How/Why Kudzu And Chinese Privet Were Brought Here
Q: Could you tell me how and why kudzu and Chinese privet were brought here?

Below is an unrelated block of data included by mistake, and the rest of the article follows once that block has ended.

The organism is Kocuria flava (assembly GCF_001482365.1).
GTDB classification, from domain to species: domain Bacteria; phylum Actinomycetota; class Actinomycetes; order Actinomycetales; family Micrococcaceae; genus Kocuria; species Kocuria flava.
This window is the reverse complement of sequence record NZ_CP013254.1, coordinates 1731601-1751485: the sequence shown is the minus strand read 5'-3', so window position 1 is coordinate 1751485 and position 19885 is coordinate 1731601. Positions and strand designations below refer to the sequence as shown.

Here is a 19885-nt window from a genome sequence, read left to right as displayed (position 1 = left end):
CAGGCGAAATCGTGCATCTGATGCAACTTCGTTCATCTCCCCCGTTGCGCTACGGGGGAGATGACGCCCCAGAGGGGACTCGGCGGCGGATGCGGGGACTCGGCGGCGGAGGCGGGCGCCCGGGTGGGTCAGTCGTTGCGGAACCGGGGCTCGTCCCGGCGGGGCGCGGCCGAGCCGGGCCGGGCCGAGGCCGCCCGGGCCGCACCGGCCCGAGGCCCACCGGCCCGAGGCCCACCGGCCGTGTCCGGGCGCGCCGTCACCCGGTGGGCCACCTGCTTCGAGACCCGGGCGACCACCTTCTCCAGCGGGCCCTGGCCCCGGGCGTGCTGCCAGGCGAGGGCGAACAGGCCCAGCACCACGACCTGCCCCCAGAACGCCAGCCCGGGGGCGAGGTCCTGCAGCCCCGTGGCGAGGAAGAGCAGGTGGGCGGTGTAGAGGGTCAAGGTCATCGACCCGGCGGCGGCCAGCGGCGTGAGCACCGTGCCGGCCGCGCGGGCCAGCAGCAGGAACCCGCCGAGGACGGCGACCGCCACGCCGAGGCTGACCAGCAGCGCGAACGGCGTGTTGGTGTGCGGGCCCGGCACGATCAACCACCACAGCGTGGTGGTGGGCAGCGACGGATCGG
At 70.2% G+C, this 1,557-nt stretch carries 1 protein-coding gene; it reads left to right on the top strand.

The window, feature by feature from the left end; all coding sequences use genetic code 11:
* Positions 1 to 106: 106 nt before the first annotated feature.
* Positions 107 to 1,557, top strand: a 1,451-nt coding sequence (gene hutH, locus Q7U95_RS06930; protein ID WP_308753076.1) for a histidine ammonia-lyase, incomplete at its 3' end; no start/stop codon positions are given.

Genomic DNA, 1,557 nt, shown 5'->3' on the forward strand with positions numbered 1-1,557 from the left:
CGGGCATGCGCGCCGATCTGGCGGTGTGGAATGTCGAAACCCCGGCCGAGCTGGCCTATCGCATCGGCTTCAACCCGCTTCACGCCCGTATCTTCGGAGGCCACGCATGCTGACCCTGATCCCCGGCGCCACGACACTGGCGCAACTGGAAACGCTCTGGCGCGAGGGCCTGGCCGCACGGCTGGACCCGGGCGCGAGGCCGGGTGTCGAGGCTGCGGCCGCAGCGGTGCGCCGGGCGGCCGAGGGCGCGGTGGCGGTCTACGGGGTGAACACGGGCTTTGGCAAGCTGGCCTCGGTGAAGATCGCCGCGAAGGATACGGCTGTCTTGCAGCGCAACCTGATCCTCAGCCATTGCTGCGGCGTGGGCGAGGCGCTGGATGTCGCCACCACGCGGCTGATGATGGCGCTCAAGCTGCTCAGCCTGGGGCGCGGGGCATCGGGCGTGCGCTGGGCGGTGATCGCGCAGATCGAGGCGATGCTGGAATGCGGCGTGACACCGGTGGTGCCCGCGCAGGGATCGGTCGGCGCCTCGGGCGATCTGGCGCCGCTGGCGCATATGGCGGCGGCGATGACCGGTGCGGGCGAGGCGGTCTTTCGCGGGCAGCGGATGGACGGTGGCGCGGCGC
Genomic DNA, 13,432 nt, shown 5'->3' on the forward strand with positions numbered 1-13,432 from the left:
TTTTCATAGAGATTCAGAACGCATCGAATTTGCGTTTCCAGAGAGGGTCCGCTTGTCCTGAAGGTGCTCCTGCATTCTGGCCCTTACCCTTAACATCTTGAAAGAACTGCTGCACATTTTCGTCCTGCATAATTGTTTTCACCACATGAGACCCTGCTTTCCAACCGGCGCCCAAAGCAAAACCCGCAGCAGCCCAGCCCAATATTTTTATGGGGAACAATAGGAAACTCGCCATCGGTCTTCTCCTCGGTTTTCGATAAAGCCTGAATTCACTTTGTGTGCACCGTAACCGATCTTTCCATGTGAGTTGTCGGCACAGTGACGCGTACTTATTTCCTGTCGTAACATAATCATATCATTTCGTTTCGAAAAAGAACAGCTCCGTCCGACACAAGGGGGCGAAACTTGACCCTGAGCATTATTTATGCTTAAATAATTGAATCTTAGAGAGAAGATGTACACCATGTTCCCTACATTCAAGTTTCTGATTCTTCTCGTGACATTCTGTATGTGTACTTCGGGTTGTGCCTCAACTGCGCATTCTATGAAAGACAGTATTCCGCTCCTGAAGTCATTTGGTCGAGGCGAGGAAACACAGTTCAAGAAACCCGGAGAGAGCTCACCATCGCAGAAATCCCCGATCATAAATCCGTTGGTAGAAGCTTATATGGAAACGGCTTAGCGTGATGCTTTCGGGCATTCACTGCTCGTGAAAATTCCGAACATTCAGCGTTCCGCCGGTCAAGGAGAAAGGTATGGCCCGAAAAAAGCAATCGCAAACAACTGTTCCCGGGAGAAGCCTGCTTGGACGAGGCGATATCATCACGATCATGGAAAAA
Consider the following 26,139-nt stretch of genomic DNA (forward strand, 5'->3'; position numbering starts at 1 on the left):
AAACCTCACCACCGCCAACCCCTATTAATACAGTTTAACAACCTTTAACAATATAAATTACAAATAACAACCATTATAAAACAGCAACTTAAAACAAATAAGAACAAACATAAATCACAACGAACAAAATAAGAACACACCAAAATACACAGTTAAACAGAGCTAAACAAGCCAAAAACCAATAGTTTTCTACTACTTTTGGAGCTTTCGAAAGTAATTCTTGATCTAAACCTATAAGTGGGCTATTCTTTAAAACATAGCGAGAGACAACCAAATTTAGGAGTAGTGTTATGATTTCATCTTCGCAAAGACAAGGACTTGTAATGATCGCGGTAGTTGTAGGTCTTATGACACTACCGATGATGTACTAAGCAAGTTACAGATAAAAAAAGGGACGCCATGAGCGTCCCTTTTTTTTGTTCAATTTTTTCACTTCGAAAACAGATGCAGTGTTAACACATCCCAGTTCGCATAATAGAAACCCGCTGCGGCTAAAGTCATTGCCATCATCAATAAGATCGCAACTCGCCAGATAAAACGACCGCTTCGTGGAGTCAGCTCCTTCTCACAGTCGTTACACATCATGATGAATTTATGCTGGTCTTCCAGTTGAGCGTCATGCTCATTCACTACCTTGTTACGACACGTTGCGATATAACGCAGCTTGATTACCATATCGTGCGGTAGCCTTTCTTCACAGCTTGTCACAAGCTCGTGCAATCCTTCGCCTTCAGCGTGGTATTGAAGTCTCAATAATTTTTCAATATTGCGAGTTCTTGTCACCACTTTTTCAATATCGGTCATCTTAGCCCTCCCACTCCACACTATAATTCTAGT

A: Kudzu came from Japan to the United States at the Philadelphia Centennial Exposition in 1876. Importers thought it could be a nice flowering vine and a good grazing crop for farm animals. In the mid-1930’s the Civilian Conservation Corps and southern farmers planted kudzu to reduce soil erosion. Kudzu grows very well in poor soil and even better in rich soil, leading to its invasive character across the South. Chinese privet was also introduced as an ornamental plant. The white flowers are pretty and the scent is sweet but the seeds are avidly consumed by birds and deposited in unwanted places anywhere there is a bit of soil. I have a humorous essay on how to grow kudzu at bit.ly/GAgrowkudzu.